Wednesday, 13 November 2013

INSIDE DAISY CLOVER (1965) WEB SITE

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I enjoyed the movie, even though it has its flaws.

One of the problems is that Daisy is really not a sympathetic character. Yes, you feel very sorry for her when Christopher Plummer's character informs her that she is no longer allowed to visit her mother in the asylum. However, she never seems to be grateful for her fame and monetary success. Instead she runs off with Redford's character when she is supposed to sing with a children's choir. She is being groomed for movie stardom the same way Judy Garland, Deanna Durbin, Kathryn Grayson, Jane Powell, and countless other singing and non singing performers were as well. The viewer doesn't really feel sorry for her since she almost seems to create much of her unhappiness. It is true that teenagers don't always think maturely, but back then with her poverty and fatherless life, one would think Daisy might be more grateful with her chance for success.

Natalie's own voice was not good enough to be used for the songs (except for the brief introduction of "You're Gonna Hear From Me"), and it's evident when you listen to the FSM Silver Age Classics double CD recording of the film. I like Jackie Ward very much as a singer, but I don't think she sounded much like Natalie Wood. Carole Richards sang for Cyd Charisse in Brigadoon and Silk Stockings, and she sounded like Cyd. Rita Hayworth's vocal dubber Nan Wynn also sounded like her. If the film contained a more believable sound, I might have been more convinced that Daisy was more realistic. For fun, go to You Tube and look up the videos of lostvocals3. He presents the songs with Natalie's recorded tracks.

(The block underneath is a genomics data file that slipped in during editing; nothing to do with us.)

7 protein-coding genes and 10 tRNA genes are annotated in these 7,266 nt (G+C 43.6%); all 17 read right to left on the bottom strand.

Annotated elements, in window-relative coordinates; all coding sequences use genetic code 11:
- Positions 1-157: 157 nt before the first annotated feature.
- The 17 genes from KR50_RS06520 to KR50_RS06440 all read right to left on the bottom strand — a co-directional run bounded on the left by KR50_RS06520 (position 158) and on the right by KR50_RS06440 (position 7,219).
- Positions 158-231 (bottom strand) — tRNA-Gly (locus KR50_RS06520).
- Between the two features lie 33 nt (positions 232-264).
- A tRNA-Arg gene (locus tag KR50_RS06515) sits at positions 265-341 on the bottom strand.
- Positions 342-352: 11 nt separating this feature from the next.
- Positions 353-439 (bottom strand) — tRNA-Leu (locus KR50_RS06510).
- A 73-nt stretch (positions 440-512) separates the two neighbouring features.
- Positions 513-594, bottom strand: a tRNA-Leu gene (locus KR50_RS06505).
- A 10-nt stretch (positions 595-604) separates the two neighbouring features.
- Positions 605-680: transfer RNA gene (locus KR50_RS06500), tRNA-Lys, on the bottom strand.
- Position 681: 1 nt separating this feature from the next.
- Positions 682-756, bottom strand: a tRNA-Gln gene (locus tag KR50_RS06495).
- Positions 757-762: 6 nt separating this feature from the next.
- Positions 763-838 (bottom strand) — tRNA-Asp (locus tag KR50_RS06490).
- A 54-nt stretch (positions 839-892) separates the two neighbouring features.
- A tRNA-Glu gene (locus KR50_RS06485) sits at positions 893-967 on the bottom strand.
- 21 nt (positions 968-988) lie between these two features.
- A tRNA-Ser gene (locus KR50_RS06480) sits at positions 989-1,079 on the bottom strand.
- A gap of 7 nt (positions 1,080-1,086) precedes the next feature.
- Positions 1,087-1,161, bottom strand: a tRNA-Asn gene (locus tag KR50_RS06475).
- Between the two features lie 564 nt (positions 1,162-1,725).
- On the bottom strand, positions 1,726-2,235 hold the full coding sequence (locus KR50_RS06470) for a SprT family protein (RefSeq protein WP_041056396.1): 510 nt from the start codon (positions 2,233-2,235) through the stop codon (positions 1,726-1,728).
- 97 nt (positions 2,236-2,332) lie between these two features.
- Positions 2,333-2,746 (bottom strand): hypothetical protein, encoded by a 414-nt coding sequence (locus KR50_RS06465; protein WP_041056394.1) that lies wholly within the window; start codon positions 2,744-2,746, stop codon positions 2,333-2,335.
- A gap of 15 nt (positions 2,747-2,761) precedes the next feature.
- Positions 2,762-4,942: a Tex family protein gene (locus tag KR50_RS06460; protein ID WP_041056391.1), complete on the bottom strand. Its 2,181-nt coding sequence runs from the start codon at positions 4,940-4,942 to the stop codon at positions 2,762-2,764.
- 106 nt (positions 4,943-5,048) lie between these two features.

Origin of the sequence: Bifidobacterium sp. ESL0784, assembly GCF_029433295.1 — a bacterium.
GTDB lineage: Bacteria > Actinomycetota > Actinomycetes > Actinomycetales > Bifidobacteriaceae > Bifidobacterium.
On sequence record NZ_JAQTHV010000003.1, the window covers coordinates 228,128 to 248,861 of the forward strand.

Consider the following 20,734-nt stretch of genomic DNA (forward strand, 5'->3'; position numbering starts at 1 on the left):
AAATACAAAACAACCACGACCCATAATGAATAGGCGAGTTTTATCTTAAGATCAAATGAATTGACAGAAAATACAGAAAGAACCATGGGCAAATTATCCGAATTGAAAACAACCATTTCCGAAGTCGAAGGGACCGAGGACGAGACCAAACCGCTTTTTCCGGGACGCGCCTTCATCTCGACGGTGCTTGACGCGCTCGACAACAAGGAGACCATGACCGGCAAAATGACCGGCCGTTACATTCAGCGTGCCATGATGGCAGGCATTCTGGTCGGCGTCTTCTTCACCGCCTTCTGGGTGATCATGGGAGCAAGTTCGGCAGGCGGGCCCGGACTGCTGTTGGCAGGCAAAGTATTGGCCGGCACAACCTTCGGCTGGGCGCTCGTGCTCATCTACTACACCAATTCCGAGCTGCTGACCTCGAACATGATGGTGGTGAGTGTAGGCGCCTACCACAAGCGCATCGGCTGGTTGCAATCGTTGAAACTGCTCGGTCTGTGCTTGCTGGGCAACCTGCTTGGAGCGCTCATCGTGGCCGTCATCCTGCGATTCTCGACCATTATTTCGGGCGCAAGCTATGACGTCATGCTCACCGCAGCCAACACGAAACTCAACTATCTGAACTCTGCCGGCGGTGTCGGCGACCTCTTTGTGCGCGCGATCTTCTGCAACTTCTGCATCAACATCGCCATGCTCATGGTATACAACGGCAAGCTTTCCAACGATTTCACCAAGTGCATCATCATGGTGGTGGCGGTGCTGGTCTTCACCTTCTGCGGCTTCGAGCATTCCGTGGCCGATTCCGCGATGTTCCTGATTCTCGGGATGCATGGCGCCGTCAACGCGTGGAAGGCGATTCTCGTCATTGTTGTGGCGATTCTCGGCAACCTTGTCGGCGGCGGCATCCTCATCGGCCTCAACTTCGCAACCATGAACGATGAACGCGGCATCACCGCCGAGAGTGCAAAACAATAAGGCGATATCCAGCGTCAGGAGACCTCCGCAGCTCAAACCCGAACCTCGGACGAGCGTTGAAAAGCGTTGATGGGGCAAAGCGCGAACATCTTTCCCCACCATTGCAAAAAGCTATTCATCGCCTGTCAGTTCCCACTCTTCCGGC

I have never been a huge Natalie Wood fan. I enjoy her work, and I have seen several of her films. I do think she turned in a good performance, even though she never looked fifteen years old. They could have made the character a bit older but then you would lose out on the parts where they commit her mom due to her being a minor and also Redford's marriage proposal isn't as necessary. However, she does turn in a solid portrayal.

I wish Redford's character could have been shown dallying with a handsome hunk, but it was 1965 after all. I enjoyed his performance, but I would have liked to have learned more about his character and his career. Was his career ever in danger due to his drinking and sexual partners? Was he protected as long as his box office stayed strong? I also wish I could have seen some real reaction from Daisy when he reappears long after he leaves her in Arizona. How can he just come back with flowers after dumping her? Well, it's the character all right. He is self absorbed and lacks responsibility.